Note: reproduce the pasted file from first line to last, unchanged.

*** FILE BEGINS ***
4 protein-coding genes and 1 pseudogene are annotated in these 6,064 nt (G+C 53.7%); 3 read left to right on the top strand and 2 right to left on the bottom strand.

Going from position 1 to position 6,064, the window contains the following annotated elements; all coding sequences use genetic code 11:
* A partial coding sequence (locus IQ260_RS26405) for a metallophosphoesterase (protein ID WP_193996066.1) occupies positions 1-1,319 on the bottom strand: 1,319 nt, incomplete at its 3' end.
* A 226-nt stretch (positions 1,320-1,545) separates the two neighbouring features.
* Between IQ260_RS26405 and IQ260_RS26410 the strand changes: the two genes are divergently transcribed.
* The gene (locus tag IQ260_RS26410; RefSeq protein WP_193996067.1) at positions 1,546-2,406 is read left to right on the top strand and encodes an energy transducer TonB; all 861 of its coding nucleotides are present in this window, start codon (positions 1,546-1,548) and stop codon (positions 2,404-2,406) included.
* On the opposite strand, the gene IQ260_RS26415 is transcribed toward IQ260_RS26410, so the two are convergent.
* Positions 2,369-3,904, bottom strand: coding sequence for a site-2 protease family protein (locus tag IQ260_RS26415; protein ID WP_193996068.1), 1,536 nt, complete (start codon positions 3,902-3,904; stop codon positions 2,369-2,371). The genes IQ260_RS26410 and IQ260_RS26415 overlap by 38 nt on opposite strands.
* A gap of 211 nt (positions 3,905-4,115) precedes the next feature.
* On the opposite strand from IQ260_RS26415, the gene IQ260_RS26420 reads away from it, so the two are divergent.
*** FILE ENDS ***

4 protein-coding genes and 1 pseudogene are annotated in these 6,064 nt (G+C 53.7%); 3 read left to right on the top strand and 2 right to left on the bottom strand.

Going from position 1 to position 6,064, the window contains the following annotated elements; all coding sequences use genetic code 11:
* A partial coding sequence (locus IQ260_RS26405) for a metallophosphoesterase (protein ID WP_193996066.1) occupies positions 1-1,319 on the bottom strand: 1,319 nt, incomplete at its 3' end.
* A 226-nt stretch (positions 1,320-1,545) separates the two neighbouring features.
* Between IQ260_RS26405 and IQ260_RS26410 the strand changes: the two genes are divergently transcribed.
* The gene (locus tag IQ260_RS26410; RefSeq protein WP_193996067.1) at positions 1,546-2,406 is read left to right on the top strand and encodes an energy transducer TonB; all 861 of its coding nucleotides are present in this window, start codon (positions 1,546-1,548) and stop codon (positions 2,404-2,406) included.
* On the opposite strand, the gene IQ260_RS26415 is transcribed toward IQ260_RS26410, so the two are convergent.
* Positions 2,369-3,904, bottom strand: coding sequence for a site-2 protease family protein (locus tag IQ260_RS26415; protein ID WP_193996068.1), 1,536 nt, complete (start codon positions 3,902-3,904; stop codon positions 2,369-2,371). The genes IQ260_RS26410 and IQ260_RS26415 overlap by 38 nt on opposite strands.
* A gap of 211 nt (positions 3,905-4,115) precedes the next feature.
* On the opposite strand from IQ260_RS26415, the gene IQ260_RS26420 reads away from it, so the two are divergent.